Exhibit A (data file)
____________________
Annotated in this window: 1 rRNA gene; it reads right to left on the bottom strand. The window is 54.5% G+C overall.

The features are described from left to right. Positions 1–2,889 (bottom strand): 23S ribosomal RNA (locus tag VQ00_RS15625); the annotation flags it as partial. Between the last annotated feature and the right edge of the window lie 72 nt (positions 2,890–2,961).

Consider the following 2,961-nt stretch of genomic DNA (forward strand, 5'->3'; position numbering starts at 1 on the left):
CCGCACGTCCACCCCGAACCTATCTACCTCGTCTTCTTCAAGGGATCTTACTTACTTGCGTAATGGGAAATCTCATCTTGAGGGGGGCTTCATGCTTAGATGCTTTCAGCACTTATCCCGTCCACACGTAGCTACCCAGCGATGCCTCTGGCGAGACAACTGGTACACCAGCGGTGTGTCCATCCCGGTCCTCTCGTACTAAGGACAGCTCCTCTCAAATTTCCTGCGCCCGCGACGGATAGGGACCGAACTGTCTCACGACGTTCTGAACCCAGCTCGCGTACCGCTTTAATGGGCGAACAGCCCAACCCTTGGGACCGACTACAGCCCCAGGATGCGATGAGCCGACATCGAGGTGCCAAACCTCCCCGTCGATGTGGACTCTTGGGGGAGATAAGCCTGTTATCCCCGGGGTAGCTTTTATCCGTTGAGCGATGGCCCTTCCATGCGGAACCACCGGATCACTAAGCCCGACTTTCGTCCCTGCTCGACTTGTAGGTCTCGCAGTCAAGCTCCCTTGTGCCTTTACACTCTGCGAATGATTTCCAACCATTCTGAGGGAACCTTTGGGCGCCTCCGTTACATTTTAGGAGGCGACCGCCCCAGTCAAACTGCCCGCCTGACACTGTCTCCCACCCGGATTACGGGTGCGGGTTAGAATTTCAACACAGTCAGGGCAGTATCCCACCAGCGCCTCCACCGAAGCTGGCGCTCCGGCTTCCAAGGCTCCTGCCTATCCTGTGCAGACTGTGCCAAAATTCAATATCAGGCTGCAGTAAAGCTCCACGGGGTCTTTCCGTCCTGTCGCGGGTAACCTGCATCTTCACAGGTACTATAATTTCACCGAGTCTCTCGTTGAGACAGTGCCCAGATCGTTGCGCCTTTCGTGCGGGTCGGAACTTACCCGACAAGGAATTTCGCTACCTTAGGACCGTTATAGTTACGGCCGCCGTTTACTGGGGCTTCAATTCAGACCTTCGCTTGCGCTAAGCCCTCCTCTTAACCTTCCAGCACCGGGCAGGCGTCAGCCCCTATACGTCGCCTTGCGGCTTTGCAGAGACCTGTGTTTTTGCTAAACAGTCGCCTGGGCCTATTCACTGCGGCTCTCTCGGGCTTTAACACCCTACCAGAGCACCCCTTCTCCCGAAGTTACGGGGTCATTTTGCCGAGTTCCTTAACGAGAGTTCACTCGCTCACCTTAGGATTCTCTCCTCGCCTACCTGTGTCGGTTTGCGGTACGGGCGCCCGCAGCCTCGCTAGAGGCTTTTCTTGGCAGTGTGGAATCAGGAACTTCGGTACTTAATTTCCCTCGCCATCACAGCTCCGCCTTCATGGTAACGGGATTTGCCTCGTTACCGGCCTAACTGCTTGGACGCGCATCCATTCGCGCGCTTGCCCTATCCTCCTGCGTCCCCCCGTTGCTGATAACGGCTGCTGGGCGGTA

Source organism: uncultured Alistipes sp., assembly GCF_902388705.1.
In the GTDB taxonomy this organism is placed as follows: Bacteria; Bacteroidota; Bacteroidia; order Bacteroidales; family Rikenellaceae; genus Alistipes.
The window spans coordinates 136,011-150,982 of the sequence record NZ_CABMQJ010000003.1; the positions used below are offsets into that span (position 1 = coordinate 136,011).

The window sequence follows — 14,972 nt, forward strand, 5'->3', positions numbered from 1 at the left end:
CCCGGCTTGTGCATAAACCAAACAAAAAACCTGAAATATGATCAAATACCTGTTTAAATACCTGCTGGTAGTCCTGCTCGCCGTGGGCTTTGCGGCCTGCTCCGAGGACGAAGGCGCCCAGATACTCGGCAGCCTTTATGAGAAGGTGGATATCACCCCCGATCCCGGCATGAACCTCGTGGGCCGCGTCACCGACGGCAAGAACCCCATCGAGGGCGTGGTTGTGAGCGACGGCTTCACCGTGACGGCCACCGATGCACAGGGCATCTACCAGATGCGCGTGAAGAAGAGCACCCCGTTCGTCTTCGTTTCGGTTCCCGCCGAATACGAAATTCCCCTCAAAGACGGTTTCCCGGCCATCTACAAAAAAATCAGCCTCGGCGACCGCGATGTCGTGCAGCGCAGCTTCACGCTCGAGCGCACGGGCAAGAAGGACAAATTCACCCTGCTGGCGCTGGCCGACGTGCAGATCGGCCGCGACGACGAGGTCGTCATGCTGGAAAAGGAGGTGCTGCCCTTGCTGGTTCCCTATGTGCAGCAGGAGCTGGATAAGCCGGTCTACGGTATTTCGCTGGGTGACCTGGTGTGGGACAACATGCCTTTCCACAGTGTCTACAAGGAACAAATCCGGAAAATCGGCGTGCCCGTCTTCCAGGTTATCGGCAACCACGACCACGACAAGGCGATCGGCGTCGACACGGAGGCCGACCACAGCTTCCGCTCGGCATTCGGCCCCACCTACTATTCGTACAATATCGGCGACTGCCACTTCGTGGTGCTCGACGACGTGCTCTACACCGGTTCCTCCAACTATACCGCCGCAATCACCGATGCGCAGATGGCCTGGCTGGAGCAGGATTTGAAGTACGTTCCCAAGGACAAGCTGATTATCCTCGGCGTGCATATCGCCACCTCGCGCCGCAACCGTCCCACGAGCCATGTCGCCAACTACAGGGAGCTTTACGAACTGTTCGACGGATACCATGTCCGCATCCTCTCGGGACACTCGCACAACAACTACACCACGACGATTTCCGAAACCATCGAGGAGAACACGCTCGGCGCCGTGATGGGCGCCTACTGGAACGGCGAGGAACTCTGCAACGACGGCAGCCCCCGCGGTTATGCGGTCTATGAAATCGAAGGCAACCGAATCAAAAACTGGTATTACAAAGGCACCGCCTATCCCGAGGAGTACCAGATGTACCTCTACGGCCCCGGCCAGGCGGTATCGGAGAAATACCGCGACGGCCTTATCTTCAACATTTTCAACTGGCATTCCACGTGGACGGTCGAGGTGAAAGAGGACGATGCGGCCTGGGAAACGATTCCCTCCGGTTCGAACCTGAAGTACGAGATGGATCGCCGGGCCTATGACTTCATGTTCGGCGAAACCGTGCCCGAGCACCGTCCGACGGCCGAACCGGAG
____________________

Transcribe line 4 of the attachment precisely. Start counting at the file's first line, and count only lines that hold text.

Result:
CCGCACGTCCACCCCGAACCTATCTACCTCGTCTTCTTCAAGGGATCTTACTTACTTGCGTAATGGGAAATCTCATCTTGAGGGGGGCTTCATGCTTAGATGCTTTCAGCACTTATCCCGTCCACACGTAGCTACCCAGCGATGCCTCTGGCGAGACAACTGGTACACCAGCGGTGTGTCCATCCCGGTCCTCTCGTACTAAGGACAGCTCCTCTCAAATTTCCTGCGCCCGCGACGGATAGGGACCGAACTGTCTCACGACGTTCTGAACCCAGCTCGCGTACCGCTTTAATGGGCGAACAGCCCAACCCTTGGGACCGACTACAGCCCCAGGATGCGATGAGCCGACATCGAGGTGCCAAACCTCCCCGTCGATGTGGACTCTTGGGGGAGATAAGCCTGTTATCCCCGGGGTAGCTTTTATCCGTTGAGCGATGGCCCTTCCATGCGGAACCACCGGATCACTAAGCCCGACTTTCGTCCCTGCTCGACTTGTAGGTCTCGCAGTCAAGCTCCCTTGTGCCTTTACACTCTGCGAATGATTTCCAACCATTCTGAGGGAACCTTTGGGCGCCTCCGTTACATTTTAGGAGGCGACCGCCCCAGTCAAACTGCCCGCCTGACACTGTCTCCCACCCGGATTACGGGTGCGGGTTAGAATTTCAACACAGTCAGGGCAGTATCCCACCAGCGCCTCCACCGAAGCTGGCGCTCCGGCTTCCAAGGCTCCTGCCTATCCTGTGCAGACTGTGCCAAAATTCAATATCAGGCTGCAGTAAAGCTCCACGGGGTCTTTCCGTCCTGTCGCGGGTAACCTGCATCTTCACAGGTACTATAATTTCACCGAGTCTCTCGTTGAGACAGTGCCCAGATCGTTGCGCCTTTCGTGCGGGTCGGAACTTACCCGACAAGGAATTTCGCTACCTTAGGACCGTTATAGTTACGGCCGCCGTTTACTGGGGCTTCAATTCAGACCTTCGCTTGCGCTAAGCCCTCCTCTTAACCTTCCAGCACCGGGCAGGCGTCAGCCCCTATACGTCGCCTTGCGGCTTTGCAGAGACCTGTGTTTTTGCTAAACAGTCGCCTGGGCCTATTCACTGCGGCTCTCTCGGGCTTTAACACCCTACCAGAGCACCCCTTCTCCCGAAGTTACGGGGTCATTTTGCCGAGTTCCTTAACGAGAGTTCACTCGCTCACCTTAGGATTCTCTCCTCGCCTACCTGTGTCGGTTTGCGGTACGGGCGCCCGCAGCCTCGCTAGAGGCTTTTCTTGGCAGTGTGGAATCAGGAACTTCGGTACTTAATTTCCCTCGCCATCACAGCTCCGCCTTCATGGTAACGGGATTTGCCTCGTTACCGGCCTAACTGCTTGGACGCGCATCCATTCGCGCGCTTGCCCTATCCTCCTGCGTCCCCCCGTTGCTGATAACGGCTGCTGGGCGGTA